My 2022 TBR

Last year I made a TBR of 10 books for 2021. I listed ten books I wanted to prioritize from my never ending to read shelf. The focus was on ten books I’ve been wanting to read for a while. I managed to read 8 of them. Not too bad :). So I decided to make a new list for 2022 to see where I’ll end up in 365 days from now.

This is my 2022 list:

  1. The Tudor crown by Joanna Hickson

The sequel to ‘First of the Tudors‘ (which I rated with 5 stars last year) about the rise to the top of the Tudor dynasty during the Wars of the Roses. Apart from a more human Margaret Beaufort, I really hope to meet Jasper Tudor, Jane en their children again.

2. Anne Boleyn, a king’s obsession by Alison Weir

I still have this love-hate relationship with Alison Weir, but I liked the first book in this series about Catherine Of Aragon enough to move onto one of my favourites: Anne Boleyn. But I have never before read a novel with Anne portrayed as I have her in my mind. And I don’t expect Weir to do just that, but she’s welcome to surprise me ;).

3. Written in my own heart’s blood by Diana Gabaldon

I’m one of these Outlander fangirls. I love both the books and the Starz series. After finishing the 8th book, I decided to wait with this one as it was the last one published at the time. But now that ‘Go tell the bees that I’m gone’ is finally released, I can start WIMOHB! John Grey is one of my favourite characters so if you know how the last book ended, you can understand I’m anxious to read on :).

4. A column of fire by Ken Follett

Follett now takes us to Kingsbridge during the reign of Elizabeth I. After having loved ‘World without end‘ this year, I just want to continue this series. I know some characters will feel the same again, but for me Follett is pure entertainment.

5. A tapestry of treason by Anne ‘O Brien

Set during the same events as Queen of the North, we follow the rebellions against Henry IV through the eyes of Constance of York, lady Despenser. I didn’t like Constance as a character in Queen of the North, but I expect to sympathize more in this novel. I also don’t know a lot about her and the early York family, so I hope to learn more about them.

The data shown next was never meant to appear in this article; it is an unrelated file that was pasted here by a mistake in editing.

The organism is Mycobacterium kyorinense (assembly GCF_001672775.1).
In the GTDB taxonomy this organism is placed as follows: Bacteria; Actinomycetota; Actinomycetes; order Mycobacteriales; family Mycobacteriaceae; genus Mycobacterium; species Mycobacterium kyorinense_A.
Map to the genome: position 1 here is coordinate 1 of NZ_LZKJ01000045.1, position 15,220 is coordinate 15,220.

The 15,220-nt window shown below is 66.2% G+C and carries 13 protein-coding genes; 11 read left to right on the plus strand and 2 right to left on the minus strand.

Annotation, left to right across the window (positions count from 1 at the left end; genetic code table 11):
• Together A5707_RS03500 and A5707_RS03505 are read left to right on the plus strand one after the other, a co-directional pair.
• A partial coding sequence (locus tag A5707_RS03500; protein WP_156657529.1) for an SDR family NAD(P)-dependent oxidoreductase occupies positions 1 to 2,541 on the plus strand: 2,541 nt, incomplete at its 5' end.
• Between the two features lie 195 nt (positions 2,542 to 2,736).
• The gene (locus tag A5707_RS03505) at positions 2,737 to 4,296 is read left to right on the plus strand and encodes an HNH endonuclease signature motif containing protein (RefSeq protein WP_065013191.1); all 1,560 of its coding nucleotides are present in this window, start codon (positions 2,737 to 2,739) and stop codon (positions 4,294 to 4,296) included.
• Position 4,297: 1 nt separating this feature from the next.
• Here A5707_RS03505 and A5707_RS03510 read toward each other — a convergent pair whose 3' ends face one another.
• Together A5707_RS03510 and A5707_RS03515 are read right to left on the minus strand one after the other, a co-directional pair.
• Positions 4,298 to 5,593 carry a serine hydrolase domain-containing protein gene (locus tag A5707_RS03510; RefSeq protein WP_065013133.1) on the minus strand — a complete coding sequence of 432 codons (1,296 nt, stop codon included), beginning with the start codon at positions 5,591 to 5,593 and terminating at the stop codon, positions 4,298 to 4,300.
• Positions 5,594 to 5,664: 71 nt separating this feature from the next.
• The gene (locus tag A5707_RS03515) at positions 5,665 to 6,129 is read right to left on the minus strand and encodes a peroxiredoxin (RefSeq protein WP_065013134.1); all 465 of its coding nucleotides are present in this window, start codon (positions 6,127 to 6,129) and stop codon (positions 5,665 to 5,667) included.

5. I, Eliza Hamilton by Susan Holloway Scott

I was happy to add this to my kindle collection and then forgot about it :). I never really read about American women or America’s history, but I enjoyed the musical ‘Hamilton’ a lot. So it’s time to go to the other side of the Atlantic with my reading too.

6. Circe by Madeline Miller

Attentive readers know that this one was on my Christmas wishlist and I indeed got it as a gift from my boyfriend. I’m definitely going to read more than one Greek myth retelling, but Circe has been praised so much that it’s time to read it.

7. The honey and the sting by E.C. Fremantle

Another Christmas present was the hardcover version of ‘The honey and the sting’ 😍. I still have ‘Walk the lady’ to read from the same author, so I’ll take up one of these two in 2022. As you know, I have this obsession to always leave one book unread from my favourite authors.

8. The price of blood by Patricia Bracewell

This also made it to last year’s TBR, but I didn’t grab it in the kindle store and thus didn’t read it. But I’m still eager to continue the story of Emma Of Normandy.

9. Heartstone by C.J. Sansom

The next installment in the Matthew Shardlake series will bring us towards the end of Henry VIII’s reign and the war with France. I’m curious to see how Matthew and Barak will handle their next challenge.

10. Labyrinth by Kate Mosse

After having enjoyed Mosse’s other series about the Huguenots Wars, I want to start the Languedoc trilogy of which Labyrinth is the first book. I don’t know if I will like it as much, but we’ll see.